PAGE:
Home Health Care Xencor leukemia trial put on partial hold following two patient deaths

Xencor leukemia trial put on partial hold following two patient deaths


Two deaths in a clinical trial of a drug for acute myeloid leukemia have prompted the Food and Drug Administration to impose a partial clinical hold on the study.

Monrovia, California-based Xencor said Wednesday that the FDA placed the partial hold on its Phase I study of XmAb14045 in relapsed or refractory AML. The drug is being developed as part of a $2.6 billion collaboration between Xencor and Swiss drugmaker Novartis that the two formed in 2016 around XmAb14045 and another drug, XmAb13676.

Under the partial clinical hold, patients who are currently taking the AML drug can continue treatment, but the study will not enroll any new patients until the hold is lifted. According to ClinicalTrials.gov, the trial is designed to enroll 105 patients and reach completion by July, having started in August 2016.

Shares of Xencor fell more than 7 percent on the Nasdaq Wednesday morning following the news.

XmAb14045 is a bispecific antibody that targets CD123, an antigen commonly expressed in AML, and CD3, on the surface of T cells. Bispecific antibodies are designed to act as a “bridge” that allows T cells to target and destroy cancer cells. The only bispecific antibody currently on the market is Amgen’s Blincyto (blinatumomab), which targets CD19 and CD3 and is approved for acute lymphoblastic leukemia.

One of the patients who died in the Phase I XmAb14045 study experienced cytokine release syndrome, a toxicity also known to occur with Blincyto, for which that drug’s label carries a boxed warning. The other developed acute pulmonary edema. Both were deemed at least possibly related to the drug.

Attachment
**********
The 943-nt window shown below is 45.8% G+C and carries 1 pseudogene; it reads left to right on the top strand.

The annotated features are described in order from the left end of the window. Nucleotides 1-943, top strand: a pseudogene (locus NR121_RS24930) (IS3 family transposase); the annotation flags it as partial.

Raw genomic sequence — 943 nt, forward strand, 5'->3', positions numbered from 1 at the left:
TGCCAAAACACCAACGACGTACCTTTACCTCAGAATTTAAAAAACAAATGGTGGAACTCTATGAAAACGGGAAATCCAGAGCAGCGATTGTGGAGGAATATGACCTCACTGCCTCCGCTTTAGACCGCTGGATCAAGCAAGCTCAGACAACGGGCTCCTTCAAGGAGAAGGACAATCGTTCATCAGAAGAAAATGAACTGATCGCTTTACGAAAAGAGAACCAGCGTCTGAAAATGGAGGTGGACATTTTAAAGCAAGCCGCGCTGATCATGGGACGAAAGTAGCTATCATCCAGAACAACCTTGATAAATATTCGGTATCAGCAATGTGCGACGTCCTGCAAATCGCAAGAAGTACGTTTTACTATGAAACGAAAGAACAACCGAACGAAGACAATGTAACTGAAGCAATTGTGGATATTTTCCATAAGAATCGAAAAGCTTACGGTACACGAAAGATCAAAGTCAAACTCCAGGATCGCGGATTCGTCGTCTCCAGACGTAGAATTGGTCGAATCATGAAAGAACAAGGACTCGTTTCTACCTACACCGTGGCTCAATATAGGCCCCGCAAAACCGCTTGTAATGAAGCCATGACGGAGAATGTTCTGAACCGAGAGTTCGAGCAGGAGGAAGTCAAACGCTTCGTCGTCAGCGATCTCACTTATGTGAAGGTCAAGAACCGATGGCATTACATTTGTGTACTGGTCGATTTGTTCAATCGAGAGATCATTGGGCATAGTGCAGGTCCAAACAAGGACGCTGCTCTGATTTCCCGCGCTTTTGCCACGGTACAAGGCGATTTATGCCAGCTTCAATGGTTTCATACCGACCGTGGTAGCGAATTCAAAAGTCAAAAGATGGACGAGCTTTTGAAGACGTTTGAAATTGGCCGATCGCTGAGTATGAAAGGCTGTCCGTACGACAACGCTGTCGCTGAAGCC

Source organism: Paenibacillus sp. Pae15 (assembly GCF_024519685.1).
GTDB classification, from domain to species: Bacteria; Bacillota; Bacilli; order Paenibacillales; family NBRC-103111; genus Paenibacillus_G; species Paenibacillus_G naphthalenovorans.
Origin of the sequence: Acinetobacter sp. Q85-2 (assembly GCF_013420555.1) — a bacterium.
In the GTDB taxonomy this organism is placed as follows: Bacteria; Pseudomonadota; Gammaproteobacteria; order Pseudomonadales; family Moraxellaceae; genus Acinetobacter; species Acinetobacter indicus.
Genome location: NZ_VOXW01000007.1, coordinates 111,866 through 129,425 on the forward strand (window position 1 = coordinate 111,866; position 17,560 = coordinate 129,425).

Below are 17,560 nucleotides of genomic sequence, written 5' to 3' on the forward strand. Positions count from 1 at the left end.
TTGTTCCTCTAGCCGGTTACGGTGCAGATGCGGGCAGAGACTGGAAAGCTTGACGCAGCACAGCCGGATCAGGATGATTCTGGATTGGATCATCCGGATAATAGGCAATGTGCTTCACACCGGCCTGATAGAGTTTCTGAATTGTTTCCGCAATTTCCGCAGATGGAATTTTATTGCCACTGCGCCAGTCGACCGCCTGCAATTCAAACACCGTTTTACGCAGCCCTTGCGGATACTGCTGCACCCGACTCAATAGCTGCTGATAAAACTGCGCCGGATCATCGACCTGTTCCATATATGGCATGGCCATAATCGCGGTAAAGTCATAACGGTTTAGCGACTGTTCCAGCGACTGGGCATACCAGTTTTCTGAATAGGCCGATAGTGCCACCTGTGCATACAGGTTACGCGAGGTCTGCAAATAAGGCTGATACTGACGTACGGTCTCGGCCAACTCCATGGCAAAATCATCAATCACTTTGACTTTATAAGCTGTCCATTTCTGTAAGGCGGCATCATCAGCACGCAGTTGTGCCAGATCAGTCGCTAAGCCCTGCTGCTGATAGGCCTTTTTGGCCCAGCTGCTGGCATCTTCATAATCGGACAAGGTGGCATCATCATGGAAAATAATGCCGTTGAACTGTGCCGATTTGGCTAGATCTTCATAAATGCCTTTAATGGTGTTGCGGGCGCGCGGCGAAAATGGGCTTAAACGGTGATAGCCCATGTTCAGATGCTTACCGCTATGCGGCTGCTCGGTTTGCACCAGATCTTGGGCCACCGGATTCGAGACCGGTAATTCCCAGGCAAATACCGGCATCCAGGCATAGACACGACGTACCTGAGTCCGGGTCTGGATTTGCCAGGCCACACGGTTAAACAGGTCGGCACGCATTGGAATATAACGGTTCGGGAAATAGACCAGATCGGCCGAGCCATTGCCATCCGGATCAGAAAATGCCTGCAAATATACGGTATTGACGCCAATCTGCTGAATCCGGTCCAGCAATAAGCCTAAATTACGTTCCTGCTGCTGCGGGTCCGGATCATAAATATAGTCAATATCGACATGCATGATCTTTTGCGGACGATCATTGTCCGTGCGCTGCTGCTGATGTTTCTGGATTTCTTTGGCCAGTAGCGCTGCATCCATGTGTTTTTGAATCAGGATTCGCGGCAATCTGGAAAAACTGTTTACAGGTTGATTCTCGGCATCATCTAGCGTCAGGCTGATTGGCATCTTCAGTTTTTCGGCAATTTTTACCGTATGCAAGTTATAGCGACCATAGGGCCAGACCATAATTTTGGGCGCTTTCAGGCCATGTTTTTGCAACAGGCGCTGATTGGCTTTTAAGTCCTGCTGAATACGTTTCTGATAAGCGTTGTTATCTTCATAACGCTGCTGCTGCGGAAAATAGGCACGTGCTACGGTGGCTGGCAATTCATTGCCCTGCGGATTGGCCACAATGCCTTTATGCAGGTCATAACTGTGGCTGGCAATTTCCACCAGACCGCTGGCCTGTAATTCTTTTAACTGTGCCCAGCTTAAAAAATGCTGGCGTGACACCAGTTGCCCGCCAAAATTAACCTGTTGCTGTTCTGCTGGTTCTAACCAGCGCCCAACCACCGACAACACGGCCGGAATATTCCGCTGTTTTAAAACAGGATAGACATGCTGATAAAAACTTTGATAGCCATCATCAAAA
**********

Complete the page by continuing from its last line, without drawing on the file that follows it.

The company had presented early data from the study at the American Society of Hematology’s 2018 annual meeting on Dec. 3. According to the data, 66 patients had received the drug, and five of the 18 who were evaluable for efficacy showed a complete remission with complete or incomplete hematological recovery, producing a CR/CRi rate of 28 percent. Patients in the study had a median age of 61 and were heavily pretreated, with a median of three prior therapies. At the time, a maximum tolerated dose had not been reached in the trial.

But last month, Novartis returned rights to the other compound the two were developing, XmAb13676, as part of a shakeup of its pipeline. That drug is a bispecific antibody targeting CD20 and CD3 and in Phase I development for B-cell malignancies. Its target is the same as that of Roche’s Rituxan (rituximab), a commonly used drug for B-cell non-Hodgkin’s lymphomas and chronic lymphocytic leukemia.

In late December, the FDA approved the first anti-CD123 therapy, Stemline Therapeutics’ Elzonris (tagraxofusp), a cytotoxin designed to target the antigen. It was also the first approved treatment for blastic plasmacytoid dendritic cell neoplasm, or BPDCN, a rare blood cancer that causes skin lesions and is often mistaken for various other blood cancers – including AML – with similar symptoms. The drug is also in three clinical trials – one Phase I study and two Phase I/II studies – that are recruiting patients with AML.

However, Elzonris has in the past encountered safety issues of its own. In February 2017, Stemline reported a patient death from capillary leak syndrome, a known and potentially fatal side effect of the drug, in its pivotal Phase II study of the drug. Updated data from the trial presented at the ASH conference showed that CLS occurred in about 17 percent of 202 patients and was fatal in three of them. Elzonris’s label includes a boxed warning for CLS.

Photo: Streeter Lecka, Getty Images

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